Tag Archives: Namibia

Kewa (Hypertelis) salsoloides

Sometimes, writing a post for this blog involves quite a bit of detective work, which may at times be a bit tedious, but often also gives interesting new insights. For many years, I have known the subject of this post … Continue reading

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Pelargonium carnosum (part 2 of 2)

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Pelargonium carnosum (part 1 of 2)

As the name carnosum (fleshy) suggests, this is one of the more succulent Pelargoniums. Old plants can be quite impressive, with a height of up to about 1 m. But with lots of old leaves and flower stalks, big plants may … Continue reading

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Aloidendron dichotomum (part 1 of 2)

Based on genetic research, in 2013 Ronell Klopper and Gideon Smith created the  genus Aloidendron to accommodate 6 species of tree aloes, including Aloe dichotoma. The plants form trees with a rounded crown,  with stems to 1 m in diameter … Continue reading

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Drosanthemum curtophyllum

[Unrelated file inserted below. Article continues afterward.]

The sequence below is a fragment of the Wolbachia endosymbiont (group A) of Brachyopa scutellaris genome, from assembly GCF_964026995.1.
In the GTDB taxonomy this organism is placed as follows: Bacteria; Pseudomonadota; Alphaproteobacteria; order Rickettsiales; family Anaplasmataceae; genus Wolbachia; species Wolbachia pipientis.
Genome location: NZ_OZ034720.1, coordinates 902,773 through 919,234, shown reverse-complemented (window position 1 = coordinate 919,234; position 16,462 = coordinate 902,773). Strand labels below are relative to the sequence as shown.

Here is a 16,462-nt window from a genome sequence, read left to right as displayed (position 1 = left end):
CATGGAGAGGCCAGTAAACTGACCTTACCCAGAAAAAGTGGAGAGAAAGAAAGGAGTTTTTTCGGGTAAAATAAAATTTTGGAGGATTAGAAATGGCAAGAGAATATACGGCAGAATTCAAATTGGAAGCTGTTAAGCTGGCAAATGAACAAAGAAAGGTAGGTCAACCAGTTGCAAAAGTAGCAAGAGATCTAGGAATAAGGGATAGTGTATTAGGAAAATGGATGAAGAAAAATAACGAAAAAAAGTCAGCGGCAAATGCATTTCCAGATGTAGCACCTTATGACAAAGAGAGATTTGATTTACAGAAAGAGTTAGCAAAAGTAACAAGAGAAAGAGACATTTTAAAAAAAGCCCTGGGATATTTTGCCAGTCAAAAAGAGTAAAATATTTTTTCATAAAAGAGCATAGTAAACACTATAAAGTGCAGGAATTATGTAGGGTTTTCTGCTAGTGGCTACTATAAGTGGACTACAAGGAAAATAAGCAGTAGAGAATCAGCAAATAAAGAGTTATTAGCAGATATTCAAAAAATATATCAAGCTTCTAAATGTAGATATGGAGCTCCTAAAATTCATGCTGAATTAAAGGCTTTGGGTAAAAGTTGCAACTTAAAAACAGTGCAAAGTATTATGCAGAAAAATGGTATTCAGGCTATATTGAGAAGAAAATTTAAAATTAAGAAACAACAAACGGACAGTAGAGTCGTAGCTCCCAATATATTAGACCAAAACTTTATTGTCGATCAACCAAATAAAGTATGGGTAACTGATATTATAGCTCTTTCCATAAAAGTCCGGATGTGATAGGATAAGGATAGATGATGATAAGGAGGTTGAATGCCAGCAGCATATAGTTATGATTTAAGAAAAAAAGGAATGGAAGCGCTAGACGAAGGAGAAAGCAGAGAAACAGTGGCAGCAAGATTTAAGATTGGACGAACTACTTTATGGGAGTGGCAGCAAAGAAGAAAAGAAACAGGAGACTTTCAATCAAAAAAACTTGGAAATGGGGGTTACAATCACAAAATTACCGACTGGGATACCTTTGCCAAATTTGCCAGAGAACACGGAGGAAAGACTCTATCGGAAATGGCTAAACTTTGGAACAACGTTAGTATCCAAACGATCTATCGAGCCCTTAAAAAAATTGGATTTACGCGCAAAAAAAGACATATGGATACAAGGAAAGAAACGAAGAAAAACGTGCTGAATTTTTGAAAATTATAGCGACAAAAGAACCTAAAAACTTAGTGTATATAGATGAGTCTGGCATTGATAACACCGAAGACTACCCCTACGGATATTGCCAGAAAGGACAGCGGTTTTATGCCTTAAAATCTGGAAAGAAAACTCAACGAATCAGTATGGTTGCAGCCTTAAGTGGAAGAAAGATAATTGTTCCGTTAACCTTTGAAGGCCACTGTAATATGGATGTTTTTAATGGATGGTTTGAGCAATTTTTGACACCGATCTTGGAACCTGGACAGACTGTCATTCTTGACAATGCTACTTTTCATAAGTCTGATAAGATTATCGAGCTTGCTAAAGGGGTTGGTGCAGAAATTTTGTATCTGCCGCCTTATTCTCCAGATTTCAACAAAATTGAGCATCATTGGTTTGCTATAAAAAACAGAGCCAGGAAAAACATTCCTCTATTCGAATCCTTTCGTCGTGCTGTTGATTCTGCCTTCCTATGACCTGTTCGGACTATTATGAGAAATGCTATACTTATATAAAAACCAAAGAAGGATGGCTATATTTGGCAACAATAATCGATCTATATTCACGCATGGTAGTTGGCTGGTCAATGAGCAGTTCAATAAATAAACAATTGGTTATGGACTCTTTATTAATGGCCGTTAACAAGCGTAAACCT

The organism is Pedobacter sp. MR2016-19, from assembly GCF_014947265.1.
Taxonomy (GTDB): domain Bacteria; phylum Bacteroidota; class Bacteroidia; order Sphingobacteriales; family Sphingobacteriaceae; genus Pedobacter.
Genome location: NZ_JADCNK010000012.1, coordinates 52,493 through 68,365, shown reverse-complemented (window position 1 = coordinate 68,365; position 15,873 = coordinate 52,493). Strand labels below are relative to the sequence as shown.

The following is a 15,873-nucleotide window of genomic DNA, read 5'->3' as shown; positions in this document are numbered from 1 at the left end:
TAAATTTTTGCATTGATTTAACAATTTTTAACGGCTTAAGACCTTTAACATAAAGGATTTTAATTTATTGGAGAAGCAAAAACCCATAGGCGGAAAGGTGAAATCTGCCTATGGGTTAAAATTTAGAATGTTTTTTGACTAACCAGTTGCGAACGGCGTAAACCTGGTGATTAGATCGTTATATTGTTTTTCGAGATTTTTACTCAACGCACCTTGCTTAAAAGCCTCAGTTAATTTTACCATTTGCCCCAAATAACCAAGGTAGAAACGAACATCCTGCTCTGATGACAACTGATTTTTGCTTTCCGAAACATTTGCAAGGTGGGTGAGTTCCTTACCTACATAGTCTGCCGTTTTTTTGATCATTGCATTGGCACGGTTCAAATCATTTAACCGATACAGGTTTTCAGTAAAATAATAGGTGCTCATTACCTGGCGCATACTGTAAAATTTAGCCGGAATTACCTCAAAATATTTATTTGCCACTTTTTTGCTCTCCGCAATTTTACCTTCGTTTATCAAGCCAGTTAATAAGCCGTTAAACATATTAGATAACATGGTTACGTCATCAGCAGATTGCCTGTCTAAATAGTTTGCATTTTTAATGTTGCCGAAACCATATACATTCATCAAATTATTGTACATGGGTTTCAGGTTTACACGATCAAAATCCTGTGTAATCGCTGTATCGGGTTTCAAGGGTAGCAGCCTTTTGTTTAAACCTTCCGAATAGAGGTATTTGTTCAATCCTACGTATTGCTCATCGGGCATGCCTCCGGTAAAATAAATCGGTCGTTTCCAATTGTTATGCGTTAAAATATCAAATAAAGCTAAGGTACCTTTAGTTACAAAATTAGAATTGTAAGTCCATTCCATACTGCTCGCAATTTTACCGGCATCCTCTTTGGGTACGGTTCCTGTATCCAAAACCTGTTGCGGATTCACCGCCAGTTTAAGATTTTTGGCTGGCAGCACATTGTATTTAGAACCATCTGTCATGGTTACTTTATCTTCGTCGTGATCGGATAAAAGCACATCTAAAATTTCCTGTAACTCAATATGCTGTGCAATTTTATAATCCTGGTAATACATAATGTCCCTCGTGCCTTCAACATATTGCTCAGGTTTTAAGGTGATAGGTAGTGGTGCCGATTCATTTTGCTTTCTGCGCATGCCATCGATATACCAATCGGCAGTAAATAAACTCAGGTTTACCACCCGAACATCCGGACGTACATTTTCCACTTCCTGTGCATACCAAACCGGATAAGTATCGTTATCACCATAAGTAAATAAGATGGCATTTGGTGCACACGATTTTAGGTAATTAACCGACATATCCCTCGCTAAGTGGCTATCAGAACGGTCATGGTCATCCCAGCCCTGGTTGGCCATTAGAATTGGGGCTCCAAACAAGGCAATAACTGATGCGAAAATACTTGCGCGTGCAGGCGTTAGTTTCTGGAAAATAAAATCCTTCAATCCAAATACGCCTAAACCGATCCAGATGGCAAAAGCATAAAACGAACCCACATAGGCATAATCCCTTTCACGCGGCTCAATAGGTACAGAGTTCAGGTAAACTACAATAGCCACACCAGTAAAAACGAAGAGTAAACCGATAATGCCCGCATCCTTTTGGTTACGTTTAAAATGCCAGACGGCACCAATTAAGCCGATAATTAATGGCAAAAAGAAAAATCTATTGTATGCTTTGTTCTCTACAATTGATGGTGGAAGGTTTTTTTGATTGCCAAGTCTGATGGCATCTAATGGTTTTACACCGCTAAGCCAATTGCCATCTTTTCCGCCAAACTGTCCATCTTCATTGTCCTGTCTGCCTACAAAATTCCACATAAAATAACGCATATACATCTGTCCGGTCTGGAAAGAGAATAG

It is often rather difficult to identify Drosanthemum species, but in this case the name is a useful pointer (curtophyllum = with shortened leaves). The plants are shrublets 10-30 cm tall, with branches that are mostly erect, rooting when growing … Continue reading

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Augea capensis

When one sees a great many of these plants together, this usually means that the  local vegetation has been heavily disturbed (the plants are rarely eaten by stock or game because the juice in the leaves is very salty). They can … Continue reading

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Euphorbia hamata (incl. peltigera)

Hamata means hooked, an apt specific name for this species with its recurved tubercles. The plants often form dense, much-branched clumps up to about 50 cm tall and 60 cm or more in diameter with a thickened main stem. The flowers (cyathia really) … Continue reading

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